First, could you tell us what inspired “From the Countries of Her Dreams”?
It’s a riff from Jay’s novel series Green, though in fact this story is based on an earlier short story entitled “The Daughters of Desire” which describes an attempted deicide on their goddess. The
death of Laris’s sister comes in Jay’s novel Endurance, when Laris’s sister is killed in a second, successful attempted deicide.
Laris values action over intent. She sees the women’s needs more clearly at the soup kitchen than in prayer. She acknowledges the difference between “knowing and doing.” She finds comfort in fact that the coins are wrapped in lace, even though no one answers her call. What do you find is a good balance between the contemplative life and the active life?
Jay: I don’t know that I was thinking that deeply when we wrote this. The best answer for me personally is that life is a holistic balance. One’s path is where one finds it. I am amused to note that even as a raving atheist, I wanted to reframe this question as one of salvation through good works as contrasted with salvation through faith.
Shannon: I agree, about balance. And it’s a constant struggle. When planning a large writing project, for example, I have to think, plan, outline—I don’t just start blind—but at a certain point, ready or not, I have to just sit down and do it. That can be scary, but it works.
Laris’s “visits from her dead sister were from the countries of her own dreams, not the realms of spirit,” but she plans to sacrifice a small offering to Mother Iron to be sure. Do you think there is a boundary between dreams and the spirit? Or are they entirely separate?
Jay: Another balance question. I perceive a constructive and dynamic tension between the domains of logos and mythos, that drives the human yearnings for story. (In this context, religion can be seen a powerful, self-endorsing form of story.) Dreams are an expression of the spirit, our internal narrative of mythos surfacing when our conscious filters are at their least active. Likewise, the spirit is the personification of dream.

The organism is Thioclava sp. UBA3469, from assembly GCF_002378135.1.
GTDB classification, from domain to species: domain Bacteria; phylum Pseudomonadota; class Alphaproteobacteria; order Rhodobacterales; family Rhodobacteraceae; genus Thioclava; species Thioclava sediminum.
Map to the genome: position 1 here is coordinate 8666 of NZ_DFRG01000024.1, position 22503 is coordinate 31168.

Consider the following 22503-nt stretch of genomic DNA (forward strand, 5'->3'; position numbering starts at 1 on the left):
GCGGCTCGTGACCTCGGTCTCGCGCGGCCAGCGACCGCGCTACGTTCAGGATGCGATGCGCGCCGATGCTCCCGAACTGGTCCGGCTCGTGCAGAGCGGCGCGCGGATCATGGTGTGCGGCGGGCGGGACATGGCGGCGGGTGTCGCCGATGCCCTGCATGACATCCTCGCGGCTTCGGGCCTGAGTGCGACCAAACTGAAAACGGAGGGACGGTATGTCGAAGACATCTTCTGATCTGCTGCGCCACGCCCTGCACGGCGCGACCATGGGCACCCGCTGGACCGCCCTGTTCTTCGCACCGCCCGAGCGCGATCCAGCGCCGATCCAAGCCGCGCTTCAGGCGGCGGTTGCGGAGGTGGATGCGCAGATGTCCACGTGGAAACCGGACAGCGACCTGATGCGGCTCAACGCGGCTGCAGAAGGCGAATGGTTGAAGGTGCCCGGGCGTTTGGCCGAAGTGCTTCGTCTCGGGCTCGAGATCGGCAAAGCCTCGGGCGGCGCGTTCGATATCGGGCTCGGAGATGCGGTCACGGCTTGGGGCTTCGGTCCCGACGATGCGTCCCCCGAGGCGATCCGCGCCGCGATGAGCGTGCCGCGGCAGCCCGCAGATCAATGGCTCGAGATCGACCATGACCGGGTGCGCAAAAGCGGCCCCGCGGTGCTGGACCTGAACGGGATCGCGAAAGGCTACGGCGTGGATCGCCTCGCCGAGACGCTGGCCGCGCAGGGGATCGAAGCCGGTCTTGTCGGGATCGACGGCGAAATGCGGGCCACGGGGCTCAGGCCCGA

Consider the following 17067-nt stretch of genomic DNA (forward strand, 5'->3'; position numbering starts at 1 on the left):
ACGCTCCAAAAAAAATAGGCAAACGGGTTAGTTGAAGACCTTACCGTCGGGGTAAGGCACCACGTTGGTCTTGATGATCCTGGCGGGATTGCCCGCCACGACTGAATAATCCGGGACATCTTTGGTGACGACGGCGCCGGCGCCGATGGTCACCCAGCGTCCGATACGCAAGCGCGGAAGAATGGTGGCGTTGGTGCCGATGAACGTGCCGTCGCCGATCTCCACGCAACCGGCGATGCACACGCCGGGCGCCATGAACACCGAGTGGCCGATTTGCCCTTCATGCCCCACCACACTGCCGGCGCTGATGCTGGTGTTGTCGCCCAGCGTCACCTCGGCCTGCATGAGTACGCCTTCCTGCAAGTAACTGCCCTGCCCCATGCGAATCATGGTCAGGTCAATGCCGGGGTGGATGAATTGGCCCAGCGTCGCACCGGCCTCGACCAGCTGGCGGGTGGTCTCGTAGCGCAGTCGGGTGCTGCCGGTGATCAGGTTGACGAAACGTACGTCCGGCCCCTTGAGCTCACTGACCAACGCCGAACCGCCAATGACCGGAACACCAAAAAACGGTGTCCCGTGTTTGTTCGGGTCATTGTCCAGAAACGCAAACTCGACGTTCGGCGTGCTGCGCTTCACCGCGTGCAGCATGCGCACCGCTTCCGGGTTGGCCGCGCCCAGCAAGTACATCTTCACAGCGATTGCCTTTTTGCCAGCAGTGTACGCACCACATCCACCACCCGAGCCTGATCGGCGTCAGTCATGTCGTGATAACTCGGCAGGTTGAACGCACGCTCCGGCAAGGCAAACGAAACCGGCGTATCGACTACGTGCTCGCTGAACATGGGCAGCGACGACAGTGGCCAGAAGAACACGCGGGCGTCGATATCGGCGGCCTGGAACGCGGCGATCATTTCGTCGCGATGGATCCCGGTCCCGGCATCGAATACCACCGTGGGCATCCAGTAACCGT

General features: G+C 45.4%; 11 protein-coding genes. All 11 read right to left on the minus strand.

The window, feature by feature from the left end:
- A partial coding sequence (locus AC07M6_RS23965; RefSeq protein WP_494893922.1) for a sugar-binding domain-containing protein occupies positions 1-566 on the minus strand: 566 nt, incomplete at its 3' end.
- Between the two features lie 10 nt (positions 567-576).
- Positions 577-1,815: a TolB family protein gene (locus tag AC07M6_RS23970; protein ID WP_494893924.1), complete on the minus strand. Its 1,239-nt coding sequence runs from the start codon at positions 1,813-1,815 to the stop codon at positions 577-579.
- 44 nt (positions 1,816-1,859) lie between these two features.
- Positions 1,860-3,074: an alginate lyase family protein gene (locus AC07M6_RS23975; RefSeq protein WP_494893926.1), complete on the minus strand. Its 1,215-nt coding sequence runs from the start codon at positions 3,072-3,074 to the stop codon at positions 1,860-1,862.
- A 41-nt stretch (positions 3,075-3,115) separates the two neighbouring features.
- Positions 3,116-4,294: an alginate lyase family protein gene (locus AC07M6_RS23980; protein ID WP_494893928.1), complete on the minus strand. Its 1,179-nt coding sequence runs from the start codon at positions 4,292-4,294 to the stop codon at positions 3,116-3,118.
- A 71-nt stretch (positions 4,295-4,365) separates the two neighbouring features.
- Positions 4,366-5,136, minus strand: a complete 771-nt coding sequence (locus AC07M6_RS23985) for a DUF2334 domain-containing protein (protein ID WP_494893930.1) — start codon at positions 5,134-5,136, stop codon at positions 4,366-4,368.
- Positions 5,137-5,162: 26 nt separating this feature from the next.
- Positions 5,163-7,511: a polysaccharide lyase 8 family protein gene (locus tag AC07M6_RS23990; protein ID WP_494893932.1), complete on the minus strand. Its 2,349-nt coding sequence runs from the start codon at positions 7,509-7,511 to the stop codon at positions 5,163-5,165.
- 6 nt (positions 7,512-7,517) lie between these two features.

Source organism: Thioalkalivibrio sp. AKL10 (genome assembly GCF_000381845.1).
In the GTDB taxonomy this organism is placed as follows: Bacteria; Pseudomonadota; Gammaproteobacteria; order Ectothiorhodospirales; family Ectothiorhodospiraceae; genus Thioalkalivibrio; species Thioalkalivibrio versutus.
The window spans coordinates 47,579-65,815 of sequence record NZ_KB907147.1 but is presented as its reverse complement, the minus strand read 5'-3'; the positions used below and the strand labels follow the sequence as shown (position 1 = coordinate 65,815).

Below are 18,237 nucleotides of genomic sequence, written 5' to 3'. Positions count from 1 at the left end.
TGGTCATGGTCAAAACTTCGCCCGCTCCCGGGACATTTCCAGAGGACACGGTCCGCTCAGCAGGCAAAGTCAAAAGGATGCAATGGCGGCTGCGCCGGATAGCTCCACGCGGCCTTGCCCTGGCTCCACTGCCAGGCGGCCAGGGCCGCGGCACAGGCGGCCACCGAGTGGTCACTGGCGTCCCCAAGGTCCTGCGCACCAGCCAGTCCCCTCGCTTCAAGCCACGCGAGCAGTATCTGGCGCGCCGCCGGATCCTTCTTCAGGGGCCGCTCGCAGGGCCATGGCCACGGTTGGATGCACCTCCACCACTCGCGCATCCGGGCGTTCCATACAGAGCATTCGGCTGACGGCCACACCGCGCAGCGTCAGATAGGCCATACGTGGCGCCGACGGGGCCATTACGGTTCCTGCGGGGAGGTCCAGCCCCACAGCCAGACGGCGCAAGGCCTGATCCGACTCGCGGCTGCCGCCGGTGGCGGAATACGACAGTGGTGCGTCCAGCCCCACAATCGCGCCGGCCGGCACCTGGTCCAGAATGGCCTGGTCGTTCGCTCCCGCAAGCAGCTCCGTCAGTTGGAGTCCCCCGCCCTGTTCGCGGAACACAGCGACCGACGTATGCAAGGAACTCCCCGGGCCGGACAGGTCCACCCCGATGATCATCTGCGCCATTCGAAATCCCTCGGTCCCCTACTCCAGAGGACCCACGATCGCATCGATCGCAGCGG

Shannon: I think dreams are messages from our undermind to our more conscious selves—but very random and undisciplined notes, at best. (The act of writing is not much different from that, by the way, when you’ve tapped into something deep and the words are just flowing. They certainly do seem to come from somewhere else.) The connection between our own personal dreams and the collective human narrative—what can be thought of as the spirit world—well, I wouldn’t pretend to know for sure, but it feels to me that it is all part of the same continuum.
Laris and Mother Iron parallel each other. Both survived the death of their sisters. Both continue their sisters’ work. Were the similarities deliberate? Could you tell us about your writing process for “From the Countries of Her Dreams”?
Honestly, that similarity wasn’t obvious to us until you pointed it out. But both of us tend to be organic writers, especially at short length. Thematic resonances only become apparent after the story is finished. Sometimes long after.
As for the writing process of “From the Countries of Her Dreams”, Jay wrote the initial draft, Shannon rewrote and revised, then we passed it back and forth until we were satisfied with the piece.
Are you collaborating on another work right now? What’s next for each of you?
We are current working on a collaborative novel with very loose associations to this story, Our Lady of the Islands. Both of us are also working on separate novel projects.